Why We Don’t Let Our Kids Just Quit Youth Sports #kids #parenting #youthsports

I know that sounds harsh but we have our reasons.  Now I firmly believe there are certain situations and reasons why parents should let their kids quit. There could be issues with the coach, the sports organization, bullying, concerns for your child’s safety etc.  But when I say we don’t let our kids “just” quit, I mean we don’t let them quit for no good reason like, “it’s just too hard”.  Our quitting rule really only stand during the season too.  If they really don’t want to play before signups, we won’t sign them up.  We will talk to them to find out the reason why they are making that decision and make sure that’s what they really want to do. So if they really don’t want to play before the season starts, then they won’t play.  We don’t want to force them to continue.

Our older son has been playing since he was 5 years old.  He’s now going on 12 and he’s up in U-13 soccer.  He decided he wanted to sit out Spring soccer this year.  We weren’t sure why because he has always liked playing so we asked him.  He told us he just wanted a break from it.  There were also some things he wanted to work on before playing again in the Fall.  He also had a couple end of year school projects they were working on and wanted to make sure he had the time for them.  When he was telling us these things, I just looked at my husband and said, “Wow, is our son actually showing us a little maturity?!”

Our younger son has also been playing since he was 5.  He’s now 7 and he was excited to play again.  He loves playing soccer and while he was in U-6 and U-8, he did really well.  This season, he moved up to U-10.  We didn’t realize he was moving up until after the season started.  When our older son moved up in that division, he was almost 9.  But it’s been a few years since then so at some point, our youth soccer organization changed the ages for the divisions.  My husband and I wasn’t sure how this was going to work moving up with 9 and 10 year old’s.  We kept our concerns to ourselves because we didn’t want them to deter him from playing right from the beginning.

And he wasn’t deterred.  We just told him he was moving up and that they were going to be on the bigger field.  The fact that there were going to be older boys on his team and also playing against older kids didn’t bother him.  Until practices started.  The first practice was fine because it was more about learning who all their teammates were and getting to know their coach.  After the second practice our son was getting upset that he wasn’t as fast as the older boys and he didn’t know as much as the older boys.  He felt like he wasn’t good enough anymore to play.  So we had to have a talk with him about being the youngest on the team (there’s actually one other 7 year old) and that the other boys have been playing longer than he has.  They have also been playing in this division longer and already know a lot of the stuff his coach was teaching them.  We also had to remind him that those older boys started where he was at one time.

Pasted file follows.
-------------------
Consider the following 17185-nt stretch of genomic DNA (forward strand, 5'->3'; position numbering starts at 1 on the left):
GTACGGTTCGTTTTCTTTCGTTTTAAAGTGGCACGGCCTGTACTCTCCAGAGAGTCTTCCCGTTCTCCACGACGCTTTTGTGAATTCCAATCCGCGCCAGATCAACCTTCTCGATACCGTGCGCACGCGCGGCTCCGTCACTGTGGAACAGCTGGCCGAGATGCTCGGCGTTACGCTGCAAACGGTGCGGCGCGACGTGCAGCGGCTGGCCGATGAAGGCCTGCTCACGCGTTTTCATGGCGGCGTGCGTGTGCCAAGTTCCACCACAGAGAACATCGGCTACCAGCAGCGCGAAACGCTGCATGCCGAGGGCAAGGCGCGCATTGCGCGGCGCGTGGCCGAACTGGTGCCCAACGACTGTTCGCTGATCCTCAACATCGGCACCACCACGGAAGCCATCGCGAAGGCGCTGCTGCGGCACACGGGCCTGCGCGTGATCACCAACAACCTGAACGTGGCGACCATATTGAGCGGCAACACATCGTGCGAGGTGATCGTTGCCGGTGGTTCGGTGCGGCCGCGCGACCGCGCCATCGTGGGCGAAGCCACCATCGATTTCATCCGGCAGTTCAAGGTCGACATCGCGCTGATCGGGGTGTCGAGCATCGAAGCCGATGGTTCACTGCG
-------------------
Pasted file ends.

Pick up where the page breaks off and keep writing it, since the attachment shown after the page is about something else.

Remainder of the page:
So the next few practices went a little better but he still wasn’t completely happy.  He kept saying it was too hard and he didn’t want to play anymore.  This is where our no quitting rule comes in.  The season already started and we weren’t going to just let him quit because things were a little too hard.  That’s something we instill in our kids with everything.  It’s just like schoolwork or learning something new.  You don’t just give up because something is too hard. You get help if you need it and you keep practicing and working at it until you understand and get it.  When it comes to youth sports, we also instill what it means to make a commitment to something.  When signing up to play on a team, you are making a commitment to your teammates and it’s also something we want them to understand for anything that they do in their life.  Sometimes when you make a commitment, sometimes you don’t have a choice but to break it but you don’t just break it because of it being to hard.  

His first game was a nightmare.  He only played maybe 3 minutes and then told his coach he didn’t want to get back out there and didn’t want to play.  So once again when we got home we had to have another talk with him.  We also talked to his coach as well and explained to him that he was a bit intimidated by the size of the field and the way the older kids played.  So his coach told him he could play defense every game.  After we talked to him and his coach talked to him, he’s been playing every game ever since.  He likes it on defense because even though he still gets kind of nervous, he’s been playing pretty well.  Every game now, he is having more fun and learning and getting better at playing his position each time.  He’s really starting to enjoy playing again and is looking forward to practices and upcoming games.

We want to make sure we teach them to just never give up because things are too hard.  I’m glad our son didn’t.  By sticking with it and encouragement and support from us he was able to continue to learn and he gets better and better the more he plays.  He gets a bit more of that confidence back each time.  I’m not sure yet if he will want to play again in the Fall.  I hope so because he really does love it.

Time will tell.

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